Then there is the `me first` issue. I always try to avoid to take the lead in the games played and such, as this can lead (and I saw it happen) to boredom with the organiser himself. He has played his games, the rest still has to do truckloads, and all support melts like ice in the Sahara... leaving the whole shabang in Limbo between being unresolved and being played out.
No, life is cheap for a campaignmaster. Your the first to be put on the sacrificial alterblock when it goes wrong, even though in the end you have put hours and hours of paperwork and thought in the thing, even after clubhours. Life for the player is supposed to be simple: make an army list and turn up to play, because if you ask people to manage their resources, guaranteed almost half won`t have done it and the whole thing grinds to a halt.
Now, why don`t you play with fewerm but more dedicated people? Simple, because as your part of a club, it is just not done to leave people out just because, well, you can. You can`t make it happen to say `NO` to the Warhammer kiddo because he is a min/max powerplayer. You can`t say `You can`t play along` to the gamehopper because you know he will last perhaps up to half of the campaign. And what about the quiet guy that has to spend evenings thumbing because he doesn`t get an opponent or someone to play against in a game of his choice? Let him sit at the side or ask him to play an occassional game with your group?
If your a small group of friends, sure, you can do this. If your part of a club that welcomes all, you can`t. Well, unless it`s people you know while cause trouble, and then not from a campaign point of view but in general, causing frictions in a group and all. Those you just punch on the nose and pray they never set foot in the clubhouse again.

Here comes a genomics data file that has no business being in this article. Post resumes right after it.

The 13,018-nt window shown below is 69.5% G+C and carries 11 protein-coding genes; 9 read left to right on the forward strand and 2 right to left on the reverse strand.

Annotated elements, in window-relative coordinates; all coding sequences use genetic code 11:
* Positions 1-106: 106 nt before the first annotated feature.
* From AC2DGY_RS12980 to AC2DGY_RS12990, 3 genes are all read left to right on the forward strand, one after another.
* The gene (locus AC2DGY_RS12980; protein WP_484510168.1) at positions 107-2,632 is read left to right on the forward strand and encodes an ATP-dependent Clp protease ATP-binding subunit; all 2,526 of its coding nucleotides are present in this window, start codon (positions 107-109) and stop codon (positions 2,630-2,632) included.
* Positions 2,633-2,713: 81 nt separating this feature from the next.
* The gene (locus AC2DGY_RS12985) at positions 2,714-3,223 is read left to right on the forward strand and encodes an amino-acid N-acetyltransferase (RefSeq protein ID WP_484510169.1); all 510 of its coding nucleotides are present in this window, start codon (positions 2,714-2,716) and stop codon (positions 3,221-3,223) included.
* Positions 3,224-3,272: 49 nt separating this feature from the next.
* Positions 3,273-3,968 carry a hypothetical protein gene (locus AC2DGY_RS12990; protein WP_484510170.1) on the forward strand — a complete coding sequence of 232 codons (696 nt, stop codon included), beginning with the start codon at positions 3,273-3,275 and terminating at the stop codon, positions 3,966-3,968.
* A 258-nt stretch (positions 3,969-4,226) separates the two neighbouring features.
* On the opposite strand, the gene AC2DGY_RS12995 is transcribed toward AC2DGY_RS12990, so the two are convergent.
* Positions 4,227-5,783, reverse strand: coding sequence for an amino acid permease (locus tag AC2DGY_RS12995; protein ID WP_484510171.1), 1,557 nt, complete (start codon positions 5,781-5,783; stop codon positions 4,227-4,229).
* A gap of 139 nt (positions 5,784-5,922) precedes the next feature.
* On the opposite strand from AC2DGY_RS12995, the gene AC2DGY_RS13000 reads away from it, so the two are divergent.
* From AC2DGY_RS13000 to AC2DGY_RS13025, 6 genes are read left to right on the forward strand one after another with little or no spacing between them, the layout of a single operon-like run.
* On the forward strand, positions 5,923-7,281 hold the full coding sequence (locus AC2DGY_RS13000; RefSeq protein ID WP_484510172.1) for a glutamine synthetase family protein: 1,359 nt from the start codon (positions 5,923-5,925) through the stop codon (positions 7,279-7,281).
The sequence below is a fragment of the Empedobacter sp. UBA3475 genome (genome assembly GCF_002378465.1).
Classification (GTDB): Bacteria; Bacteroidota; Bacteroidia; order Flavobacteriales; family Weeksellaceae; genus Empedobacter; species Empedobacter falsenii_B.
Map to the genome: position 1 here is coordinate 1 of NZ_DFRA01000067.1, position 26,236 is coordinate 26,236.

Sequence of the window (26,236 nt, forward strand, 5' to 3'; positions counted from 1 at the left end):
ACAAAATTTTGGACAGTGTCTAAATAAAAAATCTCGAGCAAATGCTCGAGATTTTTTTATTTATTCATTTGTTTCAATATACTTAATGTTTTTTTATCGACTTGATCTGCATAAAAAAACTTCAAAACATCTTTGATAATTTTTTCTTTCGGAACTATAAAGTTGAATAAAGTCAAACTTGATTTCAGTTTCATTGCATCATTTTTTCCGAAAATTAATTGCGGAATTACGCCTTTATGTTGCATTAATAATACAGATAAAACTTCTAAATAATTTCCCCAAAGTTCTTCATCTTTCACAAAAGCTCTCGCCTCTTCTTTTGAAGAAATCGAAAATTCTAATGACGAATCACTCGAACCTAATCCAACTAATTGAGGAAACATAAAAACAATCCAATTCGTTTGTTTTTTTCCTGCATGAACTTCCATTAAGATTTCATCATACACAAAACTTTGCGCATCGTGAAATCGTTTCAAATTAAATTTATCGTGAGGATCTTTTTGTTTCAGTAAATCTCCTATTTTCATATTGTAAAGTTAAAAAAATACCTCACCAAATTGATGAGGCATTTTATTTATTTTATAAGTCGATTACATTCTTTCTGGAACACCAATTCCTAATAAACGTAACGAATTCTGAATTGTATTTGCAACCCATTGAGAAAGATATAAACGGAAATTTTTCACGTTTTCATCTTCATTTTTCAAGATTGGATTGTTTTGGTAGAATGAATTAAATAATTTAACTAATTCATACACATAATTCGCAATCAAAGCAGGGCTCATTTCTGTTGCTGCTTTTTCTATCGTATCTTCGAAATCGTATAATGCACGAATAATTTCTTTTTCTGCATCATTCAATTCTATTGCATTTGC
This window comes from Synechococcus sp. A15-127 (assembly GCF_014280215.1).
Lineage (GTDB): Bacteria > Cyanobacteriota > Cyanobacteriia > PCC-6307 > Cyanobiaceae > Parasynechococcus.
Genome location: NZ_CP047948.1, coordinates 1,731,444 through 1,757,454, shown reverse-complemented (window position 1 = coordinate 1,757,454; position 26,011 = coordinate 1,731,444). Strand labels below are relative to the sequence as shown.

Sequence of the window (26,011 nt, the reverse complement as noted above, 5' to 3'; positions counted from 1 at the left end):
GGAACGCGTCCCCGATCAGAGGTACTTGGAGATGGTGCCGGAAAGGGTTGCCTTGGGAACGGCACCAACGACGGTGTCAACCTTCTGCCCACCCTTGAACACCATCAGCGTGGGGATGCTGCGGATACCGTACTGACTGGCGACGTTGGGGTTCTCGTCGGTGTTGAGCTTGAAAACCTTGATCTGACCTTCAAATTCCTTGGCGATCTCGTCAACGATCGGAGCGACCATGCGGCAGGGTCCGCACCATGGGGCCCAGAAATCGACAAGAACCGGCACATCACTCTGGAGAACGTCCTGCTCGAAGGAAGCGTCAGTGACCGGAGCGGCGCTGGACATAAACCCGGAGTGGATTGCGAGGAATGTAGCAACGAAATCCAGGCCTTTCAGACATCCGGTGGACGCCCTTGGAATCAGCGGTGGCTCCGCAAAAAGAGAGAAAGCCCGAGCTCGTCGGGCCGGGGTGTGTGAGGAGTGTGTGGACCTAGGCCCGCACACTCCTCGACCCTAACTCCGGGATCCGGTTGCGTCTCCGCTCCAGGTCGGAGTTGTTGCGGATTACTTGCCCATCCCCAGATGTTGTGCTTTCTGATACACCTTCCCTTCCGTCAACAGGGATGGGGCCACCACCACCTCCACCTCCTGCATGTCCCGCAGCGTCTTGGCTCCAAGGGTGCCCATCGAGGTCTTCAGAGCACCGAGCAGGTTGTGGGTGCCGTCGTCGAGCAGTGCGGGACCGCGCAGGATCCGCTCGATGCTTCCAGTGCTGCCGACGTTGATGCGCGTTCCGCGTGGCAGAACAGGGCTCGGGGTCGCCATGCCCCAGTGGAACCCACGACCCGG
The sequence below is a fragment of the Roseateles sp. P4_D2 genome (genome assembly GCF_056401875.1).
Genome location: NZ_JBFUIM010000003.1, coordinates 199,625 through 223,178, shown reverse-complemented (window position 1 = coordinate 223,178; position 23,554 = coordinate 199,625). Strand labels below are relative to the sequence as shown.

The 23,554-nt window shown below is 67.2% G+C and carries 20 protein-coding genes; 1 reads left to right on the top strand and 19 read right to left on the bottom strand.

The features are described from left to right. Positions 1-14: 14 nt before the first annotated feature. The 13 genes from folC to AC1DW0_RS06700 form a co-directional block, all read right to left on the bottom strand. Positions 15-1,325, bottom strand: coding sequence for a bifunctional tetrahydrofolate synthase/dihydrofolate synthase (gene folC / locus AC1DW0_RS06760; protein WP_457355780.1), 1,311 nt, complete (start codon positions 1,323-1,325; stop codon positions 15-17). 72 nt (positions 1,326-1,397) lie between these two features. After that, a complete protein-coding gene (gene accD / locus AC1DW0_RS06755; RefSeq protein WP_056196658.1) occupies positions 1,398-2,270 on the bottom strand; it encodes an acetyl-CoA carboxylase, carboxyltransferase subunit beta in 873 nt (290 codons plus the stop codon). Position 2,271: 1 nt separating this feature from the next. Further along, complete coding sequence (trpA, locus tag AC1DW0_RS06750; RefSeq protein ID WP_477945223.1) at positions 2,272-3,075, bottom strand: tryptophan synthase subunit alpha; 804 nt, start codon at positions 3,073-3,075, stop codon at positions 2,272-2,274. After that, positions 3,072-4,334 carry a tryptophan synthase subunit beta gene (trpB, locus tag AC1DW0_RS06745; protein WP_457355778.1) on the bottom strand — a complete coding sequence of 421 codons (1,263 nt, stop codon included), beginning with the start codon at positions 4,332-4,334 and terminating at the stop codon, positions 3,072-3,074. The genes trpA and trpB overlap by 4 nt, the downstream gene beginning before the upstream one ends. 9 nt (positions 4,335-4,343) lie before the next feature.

And if all else fails... then there is still the greatest frustration of a campaign master. Be assured, once you did a few it is on the one side veryy addicting... but your group will keep feeding that addiction because they don`t want to run things themselves. Your going to be in that unenvyable spot of where people look to you to organise their social gaming calendar, and rest assured that they will comment on the fact that they THINK you don`t have other intrests or activities. Been there, still hear it...
It is worth it! It really is. For a creative mind of a wargamer, nothing is more satisfying then closing up a campaign because the story has played out. Wether this be small narrative games of pulp to megalomaniac campaigns involving the whole first world war, if it doesn`t implode upon itself, or at least does so after a decisive result and number of games has been achieved, your gonna feel good and satisfied.
Tired, drained, but satisfied, so give it a try!
Kakstadt Gap, July 1979 - part 1